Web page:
Cee Lo Green can’t not be the center of attention. He’s a flamboyant soul singer, a blistering anti-rapper and a weirdly magnetic celebrity: Whether he’s re-wiring black pop music in Gnarls Barkley, twisting an F-bomb into a celebratory hook or randomly rubbing a kitten on The Voice, it’s impossible to take your eyes and ears off him. Reuniting with Goodie Mob, Green’s pioneering Dirty South hip-hop crew, would be illogical for any other artist. But since when has this guy ever followed normal logic?
It’s been 14 years since World Party, Green’s last album with the Mob—but, unsurprising, his idiosyncratic presence dominates Age Against the Machine. On occasion, the album feels more like a “Cee Lo featuring Goodie Mob” production: ”’Nexperiance” finds Green preaching and raving over dusty toms and a psychedelic, Pink Floyd-styled organ atmosphere; “Amy” is a Cee Lo song in everything but name, with Green belting about his “first white girl” over a soulful, “Fuck You”-styled groove.
Scene-stealing is in Green’s DNA, so it’s kind of an unavoidable problem. And it’s not like his bandmates (Big Gipp, Khujo, T-Mo) aren’t given ample breathing room: Khujo (along with the reliably excellent T.I.) brings intensity and Southern charm to the marching band sizzler “Pinstripes,” and Big Gipp dominates on “Kolors,” a rumination on gang life and the redemptive power of music, set to a jazzy, Malay-produced sprawl that culminates in a gorgeous bloom of Rhodes and bass.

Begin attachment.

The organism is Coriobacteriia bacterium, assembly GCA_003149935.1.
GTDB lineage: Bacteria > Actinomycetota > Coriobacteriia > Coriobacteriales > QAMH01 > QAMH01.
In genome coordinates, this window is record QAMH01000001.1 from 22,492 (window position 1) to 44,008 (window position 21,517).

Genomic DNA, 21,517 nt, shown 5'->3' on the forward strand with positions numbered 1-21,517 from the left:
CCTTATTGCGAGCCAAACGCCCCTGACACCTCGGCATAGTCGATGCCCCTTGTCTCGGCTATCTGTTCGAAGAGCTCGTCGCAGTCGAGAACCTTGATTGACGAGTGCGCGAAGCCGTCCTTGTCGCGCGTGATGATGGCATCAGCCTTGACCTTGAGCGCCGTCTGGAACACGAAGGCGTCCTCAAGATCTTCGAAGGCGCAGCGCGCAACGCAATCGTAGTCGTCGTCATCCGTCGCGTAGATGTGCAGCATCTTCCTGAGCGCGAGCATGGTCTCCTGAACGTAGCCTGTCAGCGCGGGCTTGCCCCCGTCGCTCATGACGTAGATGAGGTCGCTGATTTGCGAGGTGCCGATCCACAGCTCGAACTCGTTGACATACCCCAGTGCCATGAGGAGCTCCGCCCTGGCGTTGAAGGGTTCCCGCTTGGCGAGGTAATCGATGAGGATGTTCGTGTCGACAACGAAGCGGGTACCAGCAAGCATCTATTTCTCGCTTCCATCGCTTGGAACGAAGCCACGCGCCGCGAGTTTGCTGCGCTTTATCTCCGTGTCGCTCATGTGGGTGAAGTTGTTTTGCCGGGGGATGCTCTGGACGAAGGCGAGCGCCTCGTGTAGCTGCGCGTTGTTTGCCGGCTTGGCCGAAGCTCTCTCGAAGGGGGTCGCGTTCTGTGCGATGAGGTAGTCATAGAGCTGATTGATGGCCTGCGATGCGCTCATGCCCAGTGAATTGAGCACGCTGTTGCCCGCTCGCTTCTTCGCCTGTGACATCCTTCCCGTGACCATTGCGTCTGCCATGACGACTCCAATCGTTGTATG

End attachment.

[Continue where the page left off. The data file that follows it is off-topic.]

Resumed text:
What’s odd is that Green’s presence dominates—even when he’s not singing or rapping. Take the bloated “Come As You Are.” It’s a maximalist, orchestral side-show, outfitted with TNT drum blasts and action-film strings—and while that carnival atmosphere suits Green’s oversized personality, it’s an awkward sonic platform for Goodie Mob’s less eccentric members. These songs harness poignant observations on race relations, gang life and even spirituality—but those nuances are often lost within the music’s maximalist blast.
Age Against the Machine isn’t a seamless reunion—it’s too messy, too bloated (18 tracks, not a single necessary interlude), too Green-centric to feel like a pure collaboration. But in a way, those Perfect Imperfections come with the territory. Even at its worst, it’s a Machine built with fascinating craftsmanship.